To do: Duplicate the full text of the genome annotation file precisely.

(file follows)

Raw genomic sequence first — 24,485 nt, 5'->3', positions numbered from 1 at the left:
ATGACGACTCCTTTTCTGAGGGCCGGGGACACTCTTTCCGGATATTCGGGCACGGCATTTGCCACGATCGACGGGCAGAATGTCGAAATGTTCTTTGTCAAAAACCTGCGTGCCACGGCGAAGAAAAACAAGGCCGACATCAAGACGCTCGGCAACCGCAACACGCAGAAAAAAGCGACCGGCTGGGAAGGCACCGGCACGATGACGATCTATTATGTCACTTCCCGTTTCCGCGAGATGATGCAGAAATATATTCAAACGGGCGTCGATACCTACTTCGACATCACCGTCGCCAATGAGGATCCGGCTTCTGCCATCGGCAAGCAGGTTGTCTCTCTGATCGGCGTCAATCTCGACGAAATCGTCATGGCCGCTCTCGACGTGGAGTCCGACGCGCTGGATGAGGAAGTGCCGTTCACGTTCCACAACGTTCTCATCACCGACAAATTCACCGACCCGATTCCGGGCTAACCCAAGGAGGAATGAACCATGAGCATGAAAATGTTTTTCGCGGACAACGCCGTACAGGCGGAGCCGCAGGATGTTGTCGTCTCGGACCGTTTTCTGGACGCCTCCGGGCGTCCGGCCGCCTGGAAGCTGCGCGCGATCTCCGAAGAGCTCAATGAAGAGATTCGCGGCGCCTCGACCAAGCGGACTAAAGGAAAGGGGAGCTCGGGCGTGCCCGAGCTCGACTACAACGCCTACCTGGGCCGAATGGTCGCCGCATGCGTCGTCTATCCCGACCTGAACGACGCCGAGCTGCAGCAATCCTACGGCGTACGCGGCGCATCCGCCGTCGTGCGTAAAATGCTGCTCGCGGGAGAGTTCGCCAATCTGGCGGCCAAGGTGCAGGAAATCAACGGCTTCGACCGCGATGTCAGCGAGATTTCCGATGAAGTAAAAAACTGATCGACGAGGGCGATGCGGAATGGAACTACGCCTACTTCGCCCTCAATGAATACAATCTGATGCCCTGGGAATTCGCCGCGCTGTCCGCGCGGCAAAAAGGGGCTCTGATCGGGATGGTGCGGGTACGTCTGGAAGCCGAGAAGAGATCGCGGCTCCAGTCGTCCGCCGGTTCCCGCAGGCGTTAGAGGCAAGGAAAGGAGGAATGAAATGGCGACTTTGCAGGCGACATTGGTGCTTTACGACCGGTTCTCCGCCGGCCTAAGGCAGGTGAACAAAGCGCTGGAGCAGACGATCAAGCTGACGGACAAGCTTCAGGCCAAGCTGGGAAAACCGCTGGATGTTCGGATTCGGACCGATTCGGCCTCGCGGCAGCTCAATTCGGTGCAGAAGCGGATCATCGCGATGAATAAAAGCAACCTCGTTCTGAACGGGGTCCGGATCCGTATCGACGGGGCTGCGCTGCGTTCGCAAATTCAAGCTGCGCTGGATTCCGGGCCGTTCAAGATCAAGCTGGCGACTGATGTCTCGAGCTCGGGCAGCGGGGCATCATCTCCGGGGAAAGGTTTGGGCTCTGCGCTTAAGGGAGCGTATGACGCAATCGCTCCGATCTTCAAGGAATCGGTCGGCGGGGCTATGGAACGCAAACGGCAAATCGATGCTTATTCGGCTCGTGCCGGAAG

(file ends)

Raw genomic sequence first — 24,485 nt, 5'->3', positions numbered from 1 at the left:
ATGACGACTCCTTTTCTGAGGGCCGGGGACACTCTTTCCGGATATTCGGGCACGGCATTTGCCACGATCGACGGGCAGAATGTCGAAATGTTCTTTGTCAAAAACCTGCGTGCCACGGCGAAGAAAAACAAGGCCGACATCAAGACGCTCGGCAACCGCAACACGCAGAAAAAAGCGACCGGCTGGGAAGGCACCGGCACGATGACGATCTATTATGTCACTTCCCGTTTCCGCGAGATGATGCAGAAATATATTCAAACGGGCGTCGATACCTACTTCGACATCACCGTCGCCAATGAGGATCCGGCTTCTGCCATCGGCAAGCAGGTTGTCTCTCTGATCGGCGTCAATCTCGACGAAATCGTCATGGCCGCTCTCGACGTGGAGTCCGACGCGCTGGATGAGGAAGTGCCGTTCACGTTCCACAACGTTCTCATCACCGACAAATTCACCGACCCGATTCCGGGCTAACCCAAGGAGGAATGAACCATGAGCATGAAAATGTTTTTCGCGGACAACGCCGTACAGGCGGAGCCGCAGGATGTTGTCGTCTCGGACCGTTTTCTGGACGCCTCCGGGCGTCCGGCCGCCTGGAAGCTGCGCGCGATCTCCGAAGAGCTCAATGAAGAGATTCGCGGCGCCTCGACCAAGCGGACTAAAGGAAAGGGGAGCTCGGGCGTGCCCGAGCTCGACTACAACGCCTACCTGGGCCGAATGGTCGCCGCATGCGTCGTCTATCCCGACCTGAACGACGCCGAGCTGCAGCAATCCTACGGCGTACGCGGCGCATCCGCCGTCGTGCGTAAAATGCTGCTCGCGGGAGAGTTCGCCAATCTGGCGGCCAAGGTGCAGGAAATCAACGGCTTCGACCGCGATGTCAGCGAGATTTCCGATGAAGTAAAAAACTGATCGACGAGGGCGATGCGGAATGGAACTACGCCTACTTCGCCCTCAATGAATACAATCTGATGCCCTGGGAATTCGCCGCGCTGTCCGCGCGGCAAAAAGGGGCTCTGATCGGGATGGTGCGGGTACGTCTGGAAGCCGAGAAGAGATCGCGGCTCCAGTCGTCCGCCGGTTCCCGCAGGCGTTAGAGGCAAGGAAAGGAGGAATGAAATGGCGACTTTGCAGGCGACATTGGTGCTTTACGACCGGTTCTCCGCCGGCCTAAGGCAGGTGAACAAAGCGCTGGAGCAGACGATCAAGCTGACGGACAAGCTTCAGGCCAAGCTGGGAAAACCGCTGGATGTTCGGATTCGGACCGATTCGGCCTCGCGGCAGCTCAATTCGGTGCAGAAGCGGATCATCGCGATGAATAAAAGCAACCTCGTTCTGAACGGGGTCCGGATCCGTATCGACGGGGCTGCGCTGCGTTCGCAAATTCAAGCTGCGCTGGATTCCGGGCCGTTCAAGATCAAGCTGGCGACTGATGTCTCGAGCTCGGGCAGCGGGGCATCATCTCCGGGGAAAGGTTTGGGCTCTGCGCTTAAGGGAGCGTATGACGCAATCGCTCCGATCTTCAAGGAATCGGTCGGCGGGGCTATGGAACGCAAACGGCAAATCGATGCTTATTCGGCTCGTGCCGGAAG